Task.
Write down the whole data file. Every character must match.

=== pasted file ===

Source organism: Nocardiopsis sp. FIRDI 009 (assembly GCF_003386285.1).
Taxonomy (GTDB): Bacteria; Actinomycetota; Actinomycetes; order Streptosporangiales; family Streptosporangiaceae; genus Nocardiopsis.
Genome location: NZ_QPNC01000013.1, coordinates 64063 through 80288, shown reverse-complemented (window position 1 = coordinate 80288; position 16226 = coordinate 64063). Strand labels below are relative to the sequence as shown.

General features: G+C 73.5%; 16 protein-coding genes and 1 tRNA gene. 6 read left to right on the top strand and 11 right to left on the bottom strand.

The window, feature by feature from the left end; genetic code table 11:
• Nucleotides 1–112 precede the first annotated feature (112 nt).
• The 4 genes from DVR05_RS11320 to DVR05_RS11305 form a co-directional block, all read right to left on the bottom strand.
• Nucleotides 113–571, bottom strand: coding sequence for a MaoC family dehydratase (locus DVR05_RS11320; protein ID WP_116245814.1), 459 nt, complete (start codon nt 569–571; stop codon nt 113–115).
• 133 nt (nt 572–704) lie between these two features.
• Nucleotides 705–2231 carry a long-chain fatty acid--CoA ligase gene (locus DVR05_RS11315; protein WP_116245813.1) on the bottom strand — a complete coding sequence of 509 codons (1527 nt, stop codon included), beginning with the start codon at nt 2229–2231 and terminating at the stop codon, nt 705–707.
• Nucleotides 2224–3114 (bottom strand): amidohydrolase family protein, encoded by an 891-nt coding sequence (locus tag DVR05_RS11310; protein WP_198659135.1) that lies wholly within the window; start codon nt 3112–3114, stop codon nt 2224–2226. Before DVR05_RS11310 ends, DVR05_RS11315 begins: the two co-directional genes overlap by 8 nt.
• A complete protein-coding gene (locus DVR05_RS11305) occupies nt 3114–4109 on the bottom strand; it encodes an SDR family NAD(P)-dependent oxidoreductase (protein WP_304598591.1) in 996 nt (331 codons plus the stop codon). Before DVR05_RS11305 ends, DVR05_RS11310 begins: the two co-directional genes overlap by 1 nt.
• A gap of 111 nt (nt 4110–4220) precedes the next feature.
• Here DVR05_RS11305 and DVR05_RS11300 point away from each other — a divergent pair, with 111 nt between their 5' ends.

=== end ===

Source organism: Nocardiopsis sp. FIRDI 009 (assembly GCF_003386285.1).
Taxonomy (GTDB): Bacteria; Actinomycetota; Actinomycetes; order Streptosporangiales; family Streptosporangiaceae; genus Nocardiopsis.
Genome location: NZ_QPNC01000013.1, coordinates 64063 through 80288, shown reverse-complemented (window position 1 = coordinate 80288; position 16226 = coordinate 64063). Strand labels below are relative to the sequence as shown.

General features: G+C 73.5%; 16 protein-coding genes and 1 tRNA gene. 6 read left to right on the top strand and 11 right to left on the bottom strand.

The window, feature by feature from the left end; genetic code table 11:
• Nucleotides 1–112 precede the first annotated feature (112 nt).
• The 4 genes from DVR05_RS11320 to DVR05_RS11305 form a co-directional block, all read right to left on the bottom strand.
• Nucleotides 113–571, bottom strand: coding sequence for a MaoC family dehydratase (locus DVR05_RS11320; protein ID WP_116245814.1), 459 nt, complete (start codon nt 569–571; stop codon nt 113–115).
• 133 nt (nt 572–704) lie between these two features.
• Nucleotides 705–2231 carry a long-chain fatty acid--CoA ligase gene (locus DVR05_RS11315; protein WP_116245813.1) on the bottom strand — a complete coding sequence of 509 codons (1527 nt, stop codon included), beginning with the start codon at nt 2229–2231 and terminating at the stop codon, nt 705–707.
• Nucleotides 2224–3114 (bottom strand): amidohydrolase family protein, encoded by an 891-nt coding sequence (locus tag DVR05_RS11310; protein WP_198659135.1) that lies wholly within the window; start codon nt 3112–3114, stop codon nt 2224–2226. Before DVR05_RS11310 ends, DVR05_RS11315 begins: the two co-directional genes overlap by 8 nt.
• A complete protein-coding gene (locus DVR05_RS11305) occupies nt 3114–4109 on the bottom strand; it encodes an SDR family NAD(P)-dependent oxidoreductase (protein WP_304598591.1) in 996 nt (331 codons plus the stop codon). Before DVR05_RS11305 ends, DVR05_RS11310 begins: the two co-directional genes overlap by 1 nt.
• A gap of 111 nt (nt 4110–4220) precedes the next feature.
• Here DVR05_RS11305 and DVR05_RS11300 point away from each other — a divergent pair, with 111 nt between their 5' ends.